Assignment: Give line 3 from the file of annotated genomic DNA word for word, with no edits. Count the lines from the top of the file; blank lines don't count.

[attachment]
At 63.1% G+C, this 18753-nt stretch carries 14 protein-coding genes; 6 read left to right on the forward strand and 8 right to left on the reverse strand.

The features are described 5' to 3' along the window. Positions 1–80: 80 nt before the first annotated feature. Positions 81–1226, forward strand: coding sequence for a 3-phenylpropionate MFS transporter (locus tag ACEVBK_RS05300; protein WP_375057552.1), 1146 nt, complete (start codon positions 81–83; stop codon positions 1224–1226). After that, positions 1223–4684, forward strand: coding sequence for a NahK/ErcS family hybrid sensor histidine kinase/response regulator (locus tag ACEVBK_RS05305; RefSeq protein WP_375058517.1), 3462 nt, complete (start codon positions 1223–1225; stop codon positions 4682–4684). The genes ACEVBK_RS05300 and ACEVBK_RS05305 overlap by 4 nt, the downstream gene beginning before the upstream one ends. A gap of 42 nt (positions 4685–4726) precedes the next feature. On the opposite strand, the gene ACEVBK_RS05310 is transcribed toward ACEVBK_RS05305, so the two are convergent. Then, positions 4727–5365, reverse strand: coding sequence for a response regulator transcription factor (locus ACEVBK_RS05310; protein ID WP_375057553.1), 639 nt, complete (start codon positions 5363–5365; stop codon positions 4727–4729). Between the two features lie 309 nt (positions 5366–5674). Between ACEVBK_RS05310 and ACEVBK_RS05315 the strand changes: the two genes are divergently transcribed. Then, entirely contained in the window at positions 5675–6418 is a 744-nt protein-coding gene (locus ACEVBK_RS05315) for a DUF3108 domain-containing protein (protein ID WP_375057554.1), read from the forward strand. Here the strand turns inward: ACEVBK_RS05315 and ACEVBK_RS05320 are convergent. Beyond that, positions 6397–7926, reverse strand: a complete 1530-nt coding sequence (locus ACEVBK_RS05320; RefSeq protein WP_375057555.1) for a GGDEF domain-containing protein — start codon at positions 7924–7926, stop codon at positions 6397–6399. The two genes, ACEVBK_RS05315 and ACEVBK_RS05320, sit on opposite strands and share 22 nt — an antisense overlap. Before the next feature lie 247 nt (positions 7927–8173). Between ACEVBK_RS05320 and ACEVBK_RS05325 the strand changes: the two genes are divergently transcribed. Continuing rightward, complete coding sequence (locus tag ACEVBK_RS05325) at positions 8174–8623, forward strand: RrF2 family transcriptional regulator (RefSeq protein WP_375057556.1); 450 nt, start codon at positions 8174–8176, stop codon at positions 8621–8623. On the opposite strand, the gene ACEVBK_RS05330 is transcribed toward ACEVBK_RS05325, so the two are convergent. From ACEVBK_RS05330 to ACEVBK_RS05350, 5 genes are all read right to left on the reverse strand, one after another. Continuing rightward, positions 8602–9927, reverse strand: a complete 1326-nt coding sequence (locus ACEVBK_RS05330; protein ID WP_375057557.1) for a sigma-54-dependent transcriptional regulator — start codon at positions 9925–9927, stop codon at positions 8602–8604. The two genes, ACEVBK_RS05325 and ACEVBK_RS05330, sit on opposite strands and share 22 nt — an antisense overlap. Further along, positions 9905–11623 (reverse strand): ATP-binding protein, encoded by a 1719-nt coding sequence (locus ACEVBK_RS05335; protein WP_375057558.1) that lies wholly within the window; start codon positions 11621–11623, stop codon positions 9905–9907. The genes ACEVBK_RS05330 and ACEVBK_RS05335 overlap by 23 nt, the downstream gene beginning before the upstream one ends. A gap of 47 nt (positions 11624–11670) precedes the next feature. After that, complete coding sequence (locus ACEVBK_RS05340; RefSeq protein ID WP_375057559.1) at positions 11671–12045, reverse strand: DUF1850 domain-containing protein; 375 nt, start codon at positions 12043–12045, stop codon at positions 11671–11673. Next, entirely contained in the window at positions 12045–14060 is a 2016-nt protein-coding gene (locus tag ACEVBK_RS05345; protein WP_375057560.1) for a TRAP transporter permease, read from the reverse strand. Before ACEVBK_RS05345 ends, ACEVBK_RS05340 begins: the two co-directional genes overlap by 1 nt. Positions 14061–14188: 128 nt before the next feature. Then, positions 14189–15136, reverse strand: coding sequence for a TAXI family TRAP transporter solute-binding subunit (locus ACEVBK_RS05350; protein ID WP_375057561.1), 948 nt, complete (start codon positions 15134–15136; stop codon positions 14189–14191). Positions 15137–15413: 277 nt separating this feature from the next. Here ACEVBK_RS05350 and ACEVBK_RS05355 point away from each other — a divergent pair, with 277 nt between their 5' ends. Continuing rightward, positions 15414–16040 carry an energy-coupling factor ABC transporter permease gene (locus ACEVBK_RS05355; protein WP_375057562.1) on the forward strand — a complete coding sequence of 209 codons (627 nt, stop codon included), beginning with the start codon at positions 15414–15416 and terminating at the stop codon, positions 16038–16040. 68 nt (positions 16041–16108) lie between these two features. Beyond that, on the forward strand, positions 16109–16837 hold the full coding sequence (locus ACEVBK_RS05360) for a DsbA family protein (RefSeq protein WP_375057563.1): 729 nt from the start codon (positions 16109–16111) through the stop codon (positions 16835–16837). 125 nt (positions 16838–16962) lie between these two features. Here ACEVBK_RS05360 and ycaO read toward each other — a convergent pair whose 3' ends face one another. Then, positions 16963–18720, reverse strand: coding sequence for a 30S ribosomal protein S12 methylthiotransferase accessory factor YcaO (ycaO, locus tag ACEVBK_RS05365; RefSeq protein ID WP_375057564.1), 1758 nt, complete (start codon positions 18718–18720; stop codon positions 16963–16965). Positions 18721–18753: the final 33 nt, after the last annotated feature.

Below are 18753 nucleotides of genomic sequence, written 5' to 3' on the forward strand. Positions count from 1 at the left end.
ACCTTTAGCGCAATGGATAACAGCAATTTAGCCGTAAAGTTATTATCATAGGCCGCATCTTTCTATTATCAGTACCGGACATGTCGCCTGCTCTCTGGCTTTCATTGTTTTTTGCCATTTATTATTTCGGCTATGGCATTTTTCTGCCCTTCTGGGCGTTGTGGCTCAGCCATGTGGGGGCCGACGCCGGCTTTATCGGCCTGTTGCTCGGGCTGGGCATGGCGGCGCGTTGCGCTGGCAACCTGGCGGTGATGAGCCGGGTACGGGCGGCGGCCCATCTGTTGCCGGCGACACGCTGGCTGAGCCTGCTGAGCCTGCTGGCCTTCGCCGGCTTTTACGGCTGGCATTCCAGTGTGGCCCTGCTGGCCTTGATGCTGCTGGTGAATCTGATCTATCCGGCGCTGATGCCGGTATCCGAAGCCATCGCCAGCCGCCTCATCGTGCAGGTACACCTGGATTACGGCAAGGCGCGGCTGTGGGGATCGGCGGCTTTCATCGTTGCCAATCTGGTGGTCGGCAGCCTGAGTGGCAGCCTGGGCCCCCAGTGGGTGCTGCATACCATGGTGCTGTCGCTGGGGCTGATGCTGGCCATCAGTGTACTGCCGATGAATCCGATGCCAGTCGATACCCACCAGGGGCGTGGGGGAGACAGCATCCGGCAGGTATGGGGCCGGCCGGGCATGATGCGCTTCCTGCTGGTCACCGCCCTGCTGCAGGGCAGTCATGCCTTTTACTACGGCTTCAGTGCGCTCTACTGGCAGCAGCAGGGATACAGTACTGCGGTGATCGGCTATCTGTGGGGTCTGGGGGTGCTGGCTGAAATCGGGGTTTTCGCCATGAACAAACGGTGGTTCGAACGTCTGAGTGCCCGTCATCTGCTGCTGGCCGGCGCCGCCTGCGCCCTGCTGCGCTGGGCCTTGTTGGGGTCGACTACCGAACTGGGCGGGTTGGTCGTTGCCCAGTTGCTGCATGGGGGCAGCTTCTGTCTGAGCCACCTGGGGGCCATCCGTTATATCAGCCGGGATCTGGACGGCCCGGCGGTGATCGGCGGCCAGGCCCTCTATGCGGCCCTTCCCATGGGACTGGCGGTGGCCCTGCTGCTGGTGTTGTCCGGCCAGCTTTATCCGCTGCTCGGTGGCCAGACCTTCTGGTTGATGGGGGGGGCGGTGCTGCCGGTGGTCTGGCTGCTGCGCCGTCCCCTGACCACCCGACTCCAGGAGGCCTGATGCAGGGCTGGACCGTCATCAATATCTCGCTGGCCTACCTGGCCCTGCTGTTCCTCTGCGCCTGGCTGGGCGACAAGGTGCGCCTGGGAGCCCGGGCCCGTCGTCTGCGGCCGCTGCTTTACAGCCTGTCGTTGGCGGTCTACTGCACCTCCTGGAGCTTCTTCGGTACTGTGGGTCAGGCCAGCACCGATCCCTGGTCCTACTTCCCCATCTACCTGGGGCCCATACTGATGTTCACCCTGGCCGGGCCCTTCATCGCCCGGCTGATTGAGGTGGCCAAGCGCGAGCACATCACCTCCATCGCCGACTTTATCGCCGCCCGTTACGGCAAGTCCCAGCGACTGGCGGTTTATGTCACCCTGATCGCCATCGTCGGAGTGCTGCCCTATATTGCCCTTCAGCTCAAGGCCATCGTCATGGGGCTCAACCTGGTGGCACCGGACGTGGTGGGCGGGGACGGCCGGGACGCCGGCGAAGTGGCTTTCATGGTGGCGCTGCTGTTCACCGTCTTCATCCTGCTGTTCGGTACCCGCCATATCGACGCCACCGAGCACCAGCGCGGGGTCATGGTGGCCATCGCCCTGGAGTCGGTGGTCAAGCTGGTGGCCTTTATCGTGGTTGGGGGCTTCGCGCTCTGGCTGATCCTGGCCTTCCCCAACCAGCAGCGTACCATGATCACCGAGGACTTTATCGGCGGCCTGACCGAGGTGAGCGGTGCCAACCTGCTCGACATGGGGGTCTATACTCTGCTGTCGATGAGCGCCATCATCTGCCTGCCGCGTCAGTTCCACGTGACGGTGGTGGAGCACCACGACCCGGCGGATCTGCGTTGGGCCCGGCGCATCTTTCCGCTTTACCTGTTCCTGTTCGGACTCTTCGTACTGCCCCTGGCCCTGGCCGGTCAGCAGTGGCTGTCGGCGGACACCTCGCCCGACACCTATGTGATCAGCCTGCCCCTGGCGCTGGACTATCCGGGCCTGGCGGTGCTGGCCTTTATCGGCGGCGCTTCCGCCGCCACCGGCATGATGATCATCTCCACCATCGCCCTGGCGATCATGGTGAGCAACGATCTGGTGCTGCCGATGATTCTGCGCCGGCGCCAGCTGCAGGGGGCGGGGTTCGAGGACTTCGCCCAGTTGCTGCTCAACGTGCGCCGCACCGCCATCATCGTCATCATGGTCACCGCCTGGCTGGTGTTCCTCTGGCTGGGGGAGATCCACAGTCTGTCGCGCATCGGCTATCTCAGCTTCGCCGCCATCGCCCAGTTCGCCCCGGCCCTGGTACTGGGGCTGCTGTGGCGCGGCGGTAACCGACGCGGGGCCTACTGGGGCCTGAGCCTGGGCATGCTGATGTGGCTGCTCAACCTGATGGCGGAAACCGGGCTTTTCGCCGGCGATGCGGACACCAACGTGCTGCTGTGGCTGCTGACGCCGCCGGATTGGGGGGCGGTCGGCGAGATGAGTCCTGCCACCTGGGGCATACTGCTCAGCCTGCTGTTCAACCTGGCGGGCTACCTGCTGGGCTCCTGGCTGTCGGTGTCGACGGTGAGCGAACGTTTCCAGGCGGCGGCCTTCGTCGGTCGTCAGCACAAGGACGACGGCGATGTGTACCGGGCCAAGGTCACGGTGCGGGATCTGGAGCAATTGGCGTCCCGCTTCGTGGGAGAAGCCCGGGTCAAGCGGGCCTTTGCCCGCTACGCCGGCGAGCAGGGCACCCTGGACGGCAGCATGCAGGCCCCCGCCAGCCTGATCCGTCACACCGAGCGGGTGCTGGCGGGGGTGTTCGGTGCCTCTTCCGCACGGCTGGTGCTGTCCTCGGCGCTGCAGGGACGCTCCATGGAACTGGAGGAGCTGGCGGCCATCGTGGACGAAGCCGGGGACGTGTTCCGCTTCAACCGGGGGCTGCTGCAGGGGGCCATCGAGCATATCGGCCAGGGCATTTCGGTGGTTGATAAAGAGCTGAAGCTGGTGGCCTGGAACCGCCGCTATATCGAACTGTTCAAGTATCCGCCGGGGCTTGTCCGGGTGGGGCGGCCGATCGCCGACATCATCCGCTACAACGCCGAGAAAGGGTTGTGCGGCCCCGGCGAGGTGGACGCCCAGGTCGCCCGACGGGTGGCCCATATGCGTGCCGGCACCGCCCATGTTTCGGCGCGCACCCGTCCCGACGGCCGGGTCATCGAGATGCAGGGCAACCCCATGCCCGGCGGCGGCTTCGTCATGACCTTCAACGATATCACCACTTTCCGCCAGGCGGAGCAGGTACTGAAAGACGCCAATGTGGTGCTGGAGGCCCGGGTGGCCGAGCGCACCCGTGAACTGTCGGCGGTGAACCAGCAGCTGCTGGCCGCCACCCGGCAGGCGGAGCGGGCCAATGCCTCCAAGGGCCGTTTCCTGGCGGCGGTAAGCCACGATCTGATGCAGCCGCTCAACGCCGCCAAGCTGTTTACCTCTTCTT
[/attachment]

Below are 18753 nucleotides of genomic sequence, written 5' to 3' on the forward strand. Positions count from 1 at the left end.